Not many stores today play Pavarotti over their public speakers. Batsakes Hat Shop, on Sixth and Vine, would be the exception.
The music comes courtesy of 82-year-old Gus Miller—owner, proprietor, and hat maker. Miller’s uncles, George and Pete Batsakes, opened the shop—then located at the current site of the Contemporary Arts Center—in 1907. Pete brought his nephew over from Greece in 1951 and put him to work in the shop the next day. Miller points to a photo of himself taken a week after that. “I weighed about 95 pounds. Now I weigh 100,” jokes Miller, who is known for his abiding love of Luciano Pavarotti (a friend and client), in both spirit and size.
The then-17-year-old started out sweeping floors. Next he practiced cleaning and reshaping old hats. Finally, under the tutelage of artisan (and former employee) Barney O’Neill, Miller learned how to make everything from fedoras to straw hats and eventually even Western hats on his own. By 1973, Miller was running the place.
It takes three to five hours to make one hat by hand, but Miller says he’s usually making somewhere between four and six at a time. He works Monday through Saturday (the shop’s closed Sundays), rising daily at 4 a.m. His clients come from as close as downtown and as far away as the U.K. “A gentleman from London comes in twice a year to buy hats here,” says Miller. “He called a couple weeks ago. He ordered two hats, said: ‘I’ll be in Cincinnati March 19. I’m gonna pick ’em up.’ ”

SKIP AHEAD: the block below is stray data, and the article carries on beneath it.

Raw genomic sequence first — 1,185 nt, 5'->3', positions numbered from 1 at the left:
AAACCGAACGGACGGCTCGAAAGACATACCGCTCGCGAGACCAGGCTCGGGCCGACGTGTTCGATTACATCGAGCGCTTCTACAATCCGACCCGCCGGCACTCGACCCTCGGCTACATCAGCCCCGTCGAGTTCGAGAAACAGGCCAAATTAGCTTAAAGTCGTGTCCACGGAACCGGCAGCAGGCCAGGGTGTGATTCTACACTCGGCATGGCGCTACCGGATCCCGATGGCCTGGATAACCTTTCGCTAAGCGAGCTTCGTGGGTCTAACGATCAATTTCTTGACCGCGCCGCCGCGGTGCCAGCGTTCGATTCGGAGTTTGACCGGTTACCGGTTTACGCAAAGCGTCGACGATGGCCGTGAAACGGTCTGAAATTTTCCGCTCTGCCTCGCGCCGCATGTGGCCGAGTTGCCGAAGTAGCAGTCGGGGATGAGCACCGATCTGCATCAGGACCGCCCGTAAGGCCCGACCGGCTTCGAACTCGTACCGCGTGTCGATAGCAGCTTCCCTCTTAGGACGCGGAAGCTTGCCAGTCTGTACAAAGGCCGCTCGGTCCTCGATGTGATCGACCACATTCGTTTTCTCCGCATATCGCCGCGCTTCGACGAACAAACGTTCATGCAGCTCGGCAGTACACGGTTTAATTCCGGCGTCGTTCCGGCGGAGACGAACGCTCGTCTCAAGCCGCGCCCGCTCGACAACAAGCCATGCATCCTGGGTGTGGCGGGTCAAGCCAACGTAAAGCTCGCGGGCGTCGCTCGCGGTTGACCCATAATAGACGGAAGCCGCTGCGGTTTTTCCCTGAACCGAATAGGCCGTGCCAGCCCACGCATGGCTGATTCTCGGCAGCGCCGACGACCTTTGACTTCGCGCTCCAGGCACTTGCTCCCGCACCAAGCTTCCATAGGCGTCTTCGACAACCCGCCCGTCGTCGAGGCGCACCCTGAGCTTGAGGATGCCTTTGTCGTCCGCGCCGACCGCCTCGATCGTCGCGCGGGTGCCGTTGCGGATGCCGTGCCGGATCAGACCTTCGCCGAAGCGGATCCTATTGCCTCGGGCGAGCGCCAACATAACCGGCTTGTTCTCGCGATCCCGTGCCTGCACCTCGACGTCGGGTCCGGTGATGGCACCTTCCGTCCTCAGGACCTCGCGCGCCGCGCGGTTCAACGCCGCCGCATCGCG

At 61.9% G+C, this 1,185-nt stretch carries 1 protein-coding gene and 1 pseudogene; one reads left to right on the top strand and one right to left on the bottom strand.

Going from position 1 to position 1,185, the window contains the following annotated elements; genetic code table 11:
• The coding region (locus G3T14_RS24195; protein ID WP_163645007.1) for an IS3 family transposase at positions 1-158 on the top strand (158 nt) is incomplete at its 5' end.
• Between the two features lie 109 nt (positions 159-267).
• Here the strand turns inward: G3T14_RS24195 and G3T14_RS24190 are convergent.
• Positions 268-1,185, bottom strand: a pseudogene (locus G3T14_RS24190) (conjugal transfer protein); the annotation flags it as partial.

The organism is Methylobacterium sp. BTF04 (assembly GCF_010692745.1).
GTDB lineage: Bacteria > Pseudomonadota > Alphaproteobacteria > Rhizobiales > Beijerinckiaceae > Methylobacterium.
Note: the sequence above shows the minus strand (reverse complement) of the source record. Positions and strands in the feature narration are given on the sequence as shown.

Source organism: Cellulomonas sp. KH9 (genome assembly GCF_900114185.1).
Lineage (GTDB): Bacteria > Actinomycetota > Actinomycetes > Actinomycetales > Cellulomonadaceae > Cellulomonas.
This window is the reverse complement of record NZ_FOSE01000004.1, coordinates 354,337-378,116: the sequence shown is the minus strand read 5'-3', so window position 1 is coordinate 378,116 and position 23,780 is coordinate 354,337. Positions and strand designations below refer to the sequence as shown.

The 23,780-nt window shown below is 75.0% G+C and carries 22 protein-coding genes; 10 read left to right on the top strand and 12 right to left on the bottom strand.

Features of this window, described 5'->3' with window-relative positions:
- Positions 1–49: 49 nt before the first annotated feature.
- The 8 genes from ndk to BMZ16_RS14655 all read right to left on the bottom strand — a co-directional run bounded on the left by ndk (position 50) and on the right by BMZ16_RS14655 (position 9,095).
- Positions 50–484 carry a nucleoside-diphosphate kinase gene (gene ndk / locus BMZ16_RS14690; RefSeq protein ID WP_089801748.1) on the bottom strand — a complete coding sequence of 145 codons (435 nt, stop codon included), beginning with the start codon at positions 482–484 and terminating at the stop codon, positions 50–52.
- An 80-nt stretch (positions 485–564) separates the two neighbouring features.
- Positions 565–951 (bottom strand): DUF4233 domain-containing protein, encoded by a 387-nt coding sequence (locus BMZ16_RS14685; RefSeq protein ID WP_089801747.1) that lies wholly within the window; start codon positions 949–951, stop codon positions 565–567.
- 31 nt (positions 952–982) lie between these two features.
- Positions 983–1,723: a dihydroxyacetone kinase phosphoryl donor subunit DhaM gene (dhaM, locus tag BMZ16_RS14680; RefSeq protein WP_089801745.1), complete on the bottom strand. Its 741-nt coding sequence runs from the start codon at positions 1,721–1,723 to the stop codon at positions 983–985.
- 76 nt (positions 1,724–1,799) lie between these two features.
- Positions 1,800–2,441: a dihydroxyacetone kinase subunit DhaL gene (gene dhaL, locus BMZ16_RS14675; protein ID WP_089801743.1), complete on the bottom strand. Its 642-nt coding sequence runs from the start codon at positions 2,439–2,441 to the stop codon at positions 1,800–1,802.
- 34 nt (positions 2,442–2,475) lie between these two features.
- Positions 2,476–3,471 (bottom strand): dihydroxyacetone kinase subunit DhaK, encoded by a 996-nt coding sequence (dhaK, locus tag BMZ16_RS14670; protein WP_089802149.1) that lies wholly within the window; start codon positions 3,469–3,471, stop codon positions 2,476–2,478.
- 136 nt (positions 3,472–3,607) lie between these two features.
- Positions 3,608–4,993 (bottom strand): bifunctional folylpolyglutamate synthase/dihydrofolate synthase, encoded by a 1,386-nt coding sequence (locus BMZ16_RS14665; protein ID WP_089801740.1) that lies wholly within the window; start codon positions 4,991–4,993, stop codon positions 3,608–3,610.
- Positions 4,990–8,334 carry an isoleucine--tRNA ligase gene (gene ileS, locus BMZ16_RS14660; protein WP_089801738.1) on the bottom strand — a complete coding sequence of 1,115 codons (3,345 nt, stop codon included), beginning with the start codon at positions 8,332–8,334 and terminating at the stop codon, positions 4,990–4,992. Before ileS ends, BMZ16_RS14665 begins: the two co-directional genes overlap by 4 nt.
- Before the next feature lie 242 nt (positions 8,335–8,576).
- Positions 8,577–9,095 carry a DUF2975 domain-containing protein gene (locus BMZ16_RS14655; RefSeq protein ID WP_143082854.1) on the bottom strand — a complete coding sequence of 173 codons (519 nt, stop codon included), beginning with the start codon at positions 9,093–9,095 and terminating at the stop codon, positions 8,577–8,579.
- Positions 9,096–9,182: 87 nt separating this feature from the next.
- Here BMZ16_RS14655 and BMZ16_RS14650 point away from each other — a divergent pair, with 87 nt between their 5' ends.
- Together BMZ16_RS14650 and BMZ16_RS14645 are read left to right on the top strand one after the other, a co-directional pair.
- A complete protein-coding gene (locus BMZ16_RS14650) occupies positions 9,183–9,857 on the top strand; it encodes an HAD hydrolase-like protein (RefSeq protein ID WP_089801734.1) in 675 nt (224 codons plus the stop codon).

Miller’s outfitted some pretty famous heads during his 65 years in the business. There’s Pavarotti of course, but he’s also made hats for Ronald Reagan, both Presidents Bush (41 and 43), Tony Bennett, Paul Brown, even Bob Dylan and Snoop Dogg.
This month Miller turns 83, an age at which some people might consider retiring. Miller, however, says that’s unlikely. “You got something better for me to do?” he shrugs.
His days at work are peppered with friendly waves out the window to passersby and chats with regulars at the shoeshine seats on the north wall. But does he ever feel pressure to change the way he does business in the digital era? “I don’t advertise,” he says, noting that word-of-mouth from satisfied customers has kept business steady so far. After all, he trusts his work to speak for itself: “The nice things always stand up.”